Next up was the title music from Star Wars. At this point, it was difficult to know how well we were truly communicating with the young people. However, that all changed with the last selection.

At each of our community concerts, we select a member of the audience to lead “The Stars and Stripes Forever.” This time we invited a boy with autism named Connor who, with the help of his father, joined us onstage. When he stepped onto the podium, he was hunched over and clutching a security pillow with both hands.

His dad tried to encourage him to stand up straight, but the boy seemed to retreat. Then I said to Connor that we really wanted him to conduct, and that meant that the orchestra needed to see him. All of a sudden, Connor stood upright and looked for his favorite instrument, the trumpet, played by Hunter Eberly, who rose to his feet to welcome him. I placed a baton in Connor’s hand and helped show him how to beat time. Together we gave the downbeat, and the march began.

The consummate joy on this young man’s face, the tears coming from members of the orchestra, and the sheer realization that music does make a difference has never been so present as it was for these three minutes or so. On his own, Connor released his pillow, dropping it to the floor, and let the sound of the orchestra overtake his entire body. By the time the music ended, we all had been transformed. As musicians, we know that we alter people’s lives, but not in this palpable way, both in physical and emotional terms.

It was a moment in time that will replay itself over and over in my mind. I am certain that the same thoughts will be in the heads of our musicians. And young Connor, well, we do not know how this experience will affect him. But for a little while, he was the king of the world.

We could not ask for a braver leader.


We performed five concerts that week, all free of charge. Reaching audiences all over the region has become a focus of the DSO’s community engagement activities. Most of the venues are not particularly suited for a large orchestral concert, but this initiative is about the audience, many of whom are hearing the orchestra for the first time or in some cases experiencing their introduction to the world of classical music. All in all, it was a most satisfying week to start things off in Detroit.

The subscription season opener took place the following week. In many ways it was the perfect program to start our Orchestra Hall series— Roman Carnival Overture, the Gershwin Concerto with Jean-Yves Thibaudet, a work by Jacob Druckman, and the suite from Der Rosenkavalier. These pieces got all of us in shape, and a lot of effort went into making us sound as if we had already been playing for several months.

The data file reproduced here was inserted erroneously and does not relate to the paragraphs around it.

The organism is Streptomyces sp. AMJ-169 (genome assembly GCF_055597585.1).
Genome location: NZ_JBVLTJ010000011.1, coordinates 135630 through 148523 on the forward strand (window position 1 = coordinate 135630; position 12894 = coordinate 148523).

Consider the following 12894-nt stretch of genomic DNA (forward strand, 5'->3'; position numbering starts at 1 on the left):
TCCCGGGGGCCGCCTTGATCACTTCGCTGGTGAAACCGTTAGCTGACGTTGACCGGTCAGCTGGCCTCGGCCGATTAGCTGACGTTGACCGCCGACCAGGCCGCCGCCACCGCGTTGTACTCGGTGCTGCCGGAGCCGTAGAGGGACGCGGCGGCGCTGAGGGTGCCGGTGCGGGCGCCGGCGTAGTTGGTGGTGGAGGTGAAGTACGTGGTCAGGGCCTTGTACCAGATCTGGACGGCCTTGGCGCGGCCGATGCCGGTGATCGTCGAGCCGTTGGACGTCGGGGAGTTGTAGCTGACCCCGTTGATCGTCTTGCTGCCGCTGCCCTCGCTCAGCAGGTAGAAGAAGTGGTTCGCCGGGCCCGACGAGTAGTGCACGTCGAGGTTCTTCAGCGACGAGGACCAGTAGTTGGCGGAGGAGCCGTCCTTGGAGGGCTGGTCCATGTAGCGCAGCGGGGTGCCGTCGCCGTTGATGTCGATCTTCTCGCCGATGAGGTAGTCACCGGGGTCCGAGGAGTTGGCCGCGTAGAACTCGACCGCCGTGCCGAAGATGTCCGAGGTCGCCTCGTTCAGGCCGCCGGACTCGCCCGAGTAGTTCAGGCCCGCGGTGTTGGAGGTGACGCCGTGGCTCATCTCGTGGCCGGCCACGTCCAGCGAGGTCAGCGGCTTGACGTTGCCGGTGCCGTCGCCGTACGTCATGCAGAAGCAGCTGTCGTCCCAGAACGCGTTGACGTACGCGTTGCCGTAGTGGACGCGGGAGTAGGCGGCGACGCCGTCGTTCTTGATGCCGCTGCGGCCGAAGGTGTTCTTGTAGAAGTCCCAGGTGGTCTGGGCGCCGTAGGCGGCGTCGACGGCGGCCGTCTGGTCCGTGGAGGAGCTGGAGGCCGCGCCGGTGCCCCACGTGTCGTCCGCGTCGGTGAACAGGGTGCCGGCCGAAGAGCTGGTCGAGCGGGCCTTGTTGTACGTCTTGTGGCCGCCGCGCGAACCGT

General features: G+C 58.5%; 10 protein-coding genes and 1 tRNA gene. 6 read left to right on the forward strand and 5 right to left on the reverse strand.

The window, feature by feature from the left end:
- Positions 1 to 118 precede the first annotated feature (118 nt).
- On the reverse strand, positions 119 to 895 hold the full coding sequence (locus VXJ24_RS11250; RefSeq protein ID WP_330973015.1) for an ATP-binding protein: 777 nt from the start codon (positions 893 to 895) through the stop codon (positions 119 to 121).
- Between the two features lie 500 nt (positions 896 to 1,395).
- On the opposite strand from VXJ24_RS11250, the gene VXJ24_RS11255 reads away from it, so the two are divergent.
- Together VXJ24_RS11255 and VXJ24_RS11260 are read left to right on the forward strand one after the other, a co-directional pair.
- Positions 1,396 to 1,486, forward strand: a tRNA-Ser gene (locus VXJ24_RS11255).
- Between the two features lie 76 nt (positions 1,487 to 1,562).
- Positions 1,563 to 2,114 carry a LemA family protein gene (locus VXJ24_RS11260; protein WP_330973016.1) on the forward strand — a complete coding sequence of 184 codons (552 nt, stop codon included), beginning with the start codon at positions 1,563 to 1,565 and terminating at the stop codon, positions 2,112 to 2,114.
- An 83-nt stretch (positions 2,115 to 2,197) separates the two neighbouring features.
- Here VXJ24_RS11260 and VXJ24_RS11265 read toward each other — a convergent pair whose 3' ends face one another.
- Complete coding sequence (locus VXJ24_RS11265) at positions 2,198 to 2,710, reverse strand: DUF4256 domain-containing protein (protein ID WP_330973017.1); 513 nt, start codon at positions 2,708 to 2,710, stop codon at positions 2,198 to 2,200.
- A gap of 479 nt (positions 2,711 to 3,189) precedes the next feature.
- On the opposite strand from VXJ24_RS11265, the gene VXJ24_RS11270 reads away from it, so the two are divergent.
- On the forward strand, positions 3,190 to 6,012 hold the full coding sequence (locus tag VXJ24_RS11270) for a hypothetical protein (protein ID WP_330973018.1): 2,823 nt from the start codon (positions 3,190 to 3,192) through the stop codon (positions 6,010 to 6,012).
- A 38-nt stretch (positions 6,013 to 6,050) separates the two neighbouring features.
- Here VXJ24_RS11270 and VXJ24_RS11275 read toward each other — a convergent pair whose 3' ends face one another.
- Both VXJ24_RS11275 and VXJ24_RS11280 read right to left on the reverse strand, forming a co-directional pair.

There are three new DSO members, including a principal oboe. He is a 21-year-old recent graduate of the Juilliard School, and his name is Alex Kinmonth. He brings a beautiful sense of phrase, a silky sound and dead-on intonation to our woodwind section. We are very fortunate to have this talented young man.

It was wonderful to reintroduce myself to Mirage, a work I commissioned when I was the assistant conductor in St. Louis. Jacob Druckman was a remarkable composer and an influential presence during the middle of the 20th century. His music is colorful and full of surprising sonorities. It is somewhat unusual for this kind of piece to be played on an opening set of concerts, but with the other three works all repertoire staples, I thought that a complete contrast was in order. An offstage orchestra of 22 musicians was led by our assistant conductor, Michelle Merrill.

Jean-Yves was his usual, sensational self. Gershwin with a French touch gives the piece the elegance it deserves. The orchestra was in mid-season shape, and all of us had a great time.


I have no particular recording to recommend this month, but my binge listening was devoted to two quite different artists. The first was Ray Charles, but starting with his early recordings that show more of his piano skills as a jazz artist. I found myself drawn to his soulful vocal style as well, but I really did not care so much for the songs with full orchestral backing. He seemed more at home with either a small group or a big band. Still, it was a great chance to listen to his development over the years.

The other artist was Lenny Bruce. When I was a teenager, his humor was all the rage, simply because it went where no other comedian had gone before. Now it all seems quite tame, but back in the late ’50s and early ’60s, this was forbidden stuff. In listening to a retrospective compilation, my feeling was that much of the humor depended on the audience knowing all the political, religious and film stars of that time, so I doubt that anyone under the age of 60 really gets a lot of the references.

But there was one line that completely cracked me up. He had done a midnight show at Carnegie Hall and later said, “I wonder what would have happened if I came onstage with a violin and played an hour of Stravinsky?” His was a tragic loss, but between him and Mort Sahl, true intellectual thought arrived into the comedy world.


Now it is back to Lyon for a concert performance of Salome. Whoever said that this was an easy life?

See you next month,